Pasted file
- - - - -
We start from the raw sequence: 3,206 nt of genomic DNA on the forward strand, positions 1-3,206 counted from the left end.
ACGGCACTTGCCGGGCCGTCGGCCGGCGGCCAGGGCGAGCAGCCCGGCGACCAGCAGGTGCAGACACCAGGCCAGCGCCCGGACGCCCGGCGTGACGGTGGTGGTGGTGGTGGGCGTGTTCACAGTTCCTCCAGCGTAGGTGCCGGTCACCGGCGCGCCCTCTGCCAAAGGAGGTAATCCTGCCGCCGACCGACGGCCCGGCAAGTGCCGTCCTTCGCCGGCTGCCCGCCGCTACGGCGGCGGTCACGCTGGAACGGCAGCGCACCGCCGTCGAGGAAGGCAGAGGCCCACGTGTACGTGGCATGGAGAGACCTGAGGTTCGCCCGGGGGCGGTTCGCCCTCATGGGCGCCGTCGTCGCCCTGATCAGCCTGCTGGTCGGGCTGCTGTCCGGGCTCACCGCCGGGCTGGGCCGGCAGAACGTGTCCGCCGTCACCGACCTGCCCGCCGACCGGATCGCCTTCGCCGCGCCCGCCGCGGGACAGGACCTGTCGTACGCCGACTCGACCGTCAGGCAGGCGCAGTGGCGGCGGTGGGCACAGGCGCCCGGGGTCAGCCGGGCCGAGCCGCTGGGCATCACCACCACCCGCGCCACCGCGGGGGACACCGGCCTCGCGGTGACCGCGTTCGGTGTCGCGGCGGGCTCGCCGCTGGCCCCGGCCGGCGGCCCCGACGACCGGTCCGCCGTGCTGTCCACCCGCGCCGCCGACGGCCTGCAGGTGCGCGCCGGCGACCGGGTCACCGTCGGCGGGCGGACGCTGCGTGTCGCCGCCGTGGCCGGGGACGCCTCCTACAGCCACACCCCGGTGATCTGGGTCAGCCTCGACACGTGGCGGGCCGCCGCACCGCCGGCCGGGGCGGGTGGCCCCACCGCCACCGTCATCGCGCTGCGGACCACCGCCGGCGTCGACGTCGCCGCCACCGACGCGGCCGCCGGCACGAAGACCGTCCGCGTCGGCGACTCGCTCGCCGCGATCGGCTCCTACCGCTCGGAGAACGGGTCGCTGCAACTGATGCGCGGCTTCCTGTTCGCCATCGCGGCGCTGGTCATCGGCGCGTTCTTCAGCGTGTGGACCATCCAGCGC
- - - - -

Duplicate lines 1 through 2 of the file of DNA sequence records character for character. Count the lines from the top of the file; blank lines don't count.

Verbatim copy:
We start from the raw sequence: 3,206 nt of genomic DNA on the forward strand, positions 1-3,206 counted from the left end.
ACGGCACTTGCCGGGCCGTCGGCCGGCGGCCAGGGCGAGCAGCCCGGCGACCAGCAGGTGCAGACACCAGGCCAGCGCCCGGACGCCCGGCGTGACGGTGGTGGTGGTGGTGGGCGTGTTCACAGTTCCTCCAGCGTAGGTGCCGGTCACCGGCGCGCCCTCTGCCAAAGGAGGTAATCCTGCCGCCGACCGACGGCCCGGCAAGTGCCGTCCTTCGCCGGCTGCCCGCCGCTACGGCGGCGGTCACGCTGGAACGGCAGCGCACCGCCGTCGAGGAAGGCAGAGGCCCACGTGTACGTGGCATGGAGAGACCTGAGGTTCGCCCGGGGGCGGTTCGCCCTCATGGGCGCCGTCGTCGCCCTGATCAGCCTGCTGGTCGGGCTGCTGTCCGGGCTCACCGCCGGGCTGGGCCGGCAGAACGTGTCCGCCGTCACCGACCTGCCCGCCGACCGGATCGCCTTCGCCGCGCCCGCCGCGGGACAGGACCTGTCGTACGCCGACTCGACCGTCAGGCAGGCGCAGTGGCGGCGGTGGGCACAGGCGCCCGGGGTCAGCCGGGCCGAGCCGCTGGGCATCACCACCACCCGCGCCACCGCGGGGGACACCGGCCTCGCGGTGACCGCGTTCGGTGTCGCGGCGGGCTCGCCGCTGGCCCCGGCCGGCGGCCCCGACGACCGGTCCGCCGTGCTGTCCACCCGCGCCGCCGACGGCCTGCAGGTGCGCGCCGGCGACCGGGTCACCGTCGGCGGGCGGACGCTGCGTGTCGCCGCCGTGGCCGGGGACGCCTCCTACAGCCACACCCCGGTGATCTGGGTCAGCCTCGACACGTGGCGGGCCGCCGCACCGCCGGCCGGGGCGGGTGGCCCCACCGCCACCGTCATCGCGCTGCGGACCACCGCCGGCGTCGACGTCGCCGCCACCGACGCGGCCGCCGGCACGAAGACCGTCCGCGTCGGCGACTCGCTCGCCGCGATCGGCTCCTACCGCTCGGAGAACGGGTCGCTGCAACTGATGCGCGGCTTCCTGTTCGCCATCGCGGCGCTGGTCATCGGCGCGTTCTTCAGCGTGTGGACCATCCAGCGC